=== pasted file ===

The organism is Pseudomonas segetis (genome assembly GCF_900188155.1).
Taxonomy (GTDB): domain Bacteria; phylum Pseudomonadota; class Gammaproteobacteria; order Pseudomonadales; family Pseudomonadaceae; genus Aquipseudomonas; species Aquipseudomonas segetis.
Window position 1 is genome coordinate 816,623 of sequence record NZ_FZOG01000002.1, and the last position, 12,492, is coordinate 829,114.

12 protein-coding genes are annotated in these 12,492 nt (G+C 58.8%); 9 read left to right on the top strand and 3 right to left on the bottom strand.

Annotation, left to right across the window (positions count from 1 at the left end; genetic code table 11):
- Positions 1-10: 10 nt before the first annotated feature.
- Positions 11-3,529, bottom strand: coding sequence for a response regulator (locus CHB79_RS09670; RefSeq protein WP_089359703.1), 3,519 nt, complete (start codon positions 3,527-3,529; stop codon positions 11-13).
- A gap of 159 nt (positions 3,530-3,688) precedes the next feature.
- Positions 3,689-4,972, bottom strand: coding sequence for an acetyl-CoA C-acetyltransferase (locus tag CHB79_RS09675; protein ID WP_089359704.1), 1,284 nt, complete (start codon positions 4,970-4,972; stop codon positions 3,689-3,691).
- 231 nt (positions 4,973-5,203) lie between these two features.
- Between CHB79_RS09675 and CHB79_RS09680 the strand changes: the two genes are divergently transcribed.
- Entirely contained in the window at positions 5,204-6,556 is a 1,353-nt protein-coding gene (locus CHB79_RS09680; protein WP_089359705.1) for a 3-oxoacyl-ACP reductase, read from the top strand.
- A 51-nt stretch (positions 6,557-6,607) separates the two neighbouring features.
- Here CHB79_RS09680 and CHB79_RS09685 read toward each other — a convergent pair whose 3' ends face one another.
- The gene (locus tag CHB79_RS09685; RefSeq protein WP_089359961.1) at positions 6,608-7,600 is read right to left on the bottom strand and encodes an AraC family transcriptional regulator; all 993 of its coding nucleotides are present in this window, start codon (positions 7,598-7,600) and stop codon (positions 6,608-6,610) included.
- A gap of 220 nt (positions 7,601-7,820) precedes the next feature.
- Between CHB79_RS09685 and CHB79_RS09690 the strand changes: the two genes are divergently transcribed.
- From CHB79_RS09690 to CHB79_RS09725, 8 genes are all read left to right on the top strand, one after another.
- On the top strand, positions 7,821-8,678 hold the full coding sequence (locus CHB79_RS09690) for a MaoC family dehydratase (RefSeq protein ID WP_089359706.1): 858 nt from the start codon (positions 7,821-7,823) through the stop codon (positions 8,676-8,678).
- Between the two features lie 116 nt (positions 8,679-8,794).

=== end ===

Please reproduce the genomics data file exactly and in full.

The organism is Pseudomonas segetis (genome assembly GCF_900188155.1).
Taxonomy (GTDB): domain Bacteria; phylum Pseudomonadota; class Gammaproteobacteria; order Pseudomonadales; family Pseudomonadaceae; genus Aquipseudomonas; species Aquipseudomonas segetis.
Window position 1 is genome coordinate 816,623 of sequence record NZ_FZOG01000002.1, and the last position, 12,492, is coordinate 829,114.

12 protein-coding genes are annotated in these 12,492 nt (G+C 58.8%); 9 read left to right on the top strand and 3 right to left on the bottom strand.

Annotation, left to right across the window (positions count from 1 at the left end; genetic code table 11):
- Positions 1-10: 10 nt before the first annotated feature.
- Positions 11-3,529, bottom strand: coding sequence for a response regulator (locus CHB79_RS09670; RefSeq protein WP_089359703.1), 3,519 nt, complete (start codon positions 3,527-3,529; stop codon positions 11-13).
- A gap of 159 nt (positions 3,530-3,688) precedes the next feature.
- Positions 3,689-4,972, bottom strand: coding sequence for an acetyl-CoA C-acetyltransferase (locus tag CHB79_RS09675; protein ID WP_089359704.1), 1,284 nt, complete (start codon positions 4,970-4,972; stop codon positions 3,689-3,691).
- 231 nt (positions 4,973-5,203) lie between these two features.
- Between CHB79_RS09675 and CHB79_RS09680 the strand changes: the two genes are divergently transcribed.
- Entirely contained in the window at positions 5,204-6,556 is a 1,353-nt protein-coding gene (locus CHB79_RS09680; protein WP_089359705.1) for a 3-oxoacyl-ACP reductase, read from the top strand.
- A 51-nt stretch (positions 6,557-6,607) separates the two neighbouring features.
- Here CHB79_RS09680 and CHB79_RS09685 read toward each other — a convergent pair whose 3' ends face one another.
- The gene (locus tag CHB79_RS09685; RefSeq protein WP_089359961.1) at positions 6,608-7,600 is read right to left on the bottom strand and encodes an AraC family transcriptional regulator; all 993 of its coding nucleotides are present in this window, start codon (positions 7,598-7,600) and stop codon (positions 6,608-6,610) included.
- A gap of 220 nt (positions 7,601-7,820) precedes the next feature.
- Between CHB79_RS09685 and CHB79_RS09690 the strand changes: the two genes are divergently transcribed.
- From CHB79_RS09690 to CHB79_RS09725, 8 genes are all read left to right on the top strand, one after another.
- On the top strand, positions 7,821-8,678 hold the full coding sequence (locus CHB79_RS09690) for a MaoC family dehydratase (RefSeq protein ID WP_089359706.1): 858 nt from the start codon (positions 7,821-7,823) through the stop codon (positions 8,676-8,678).
- Between the two features lie 116 nt (positions 8,679-8,794).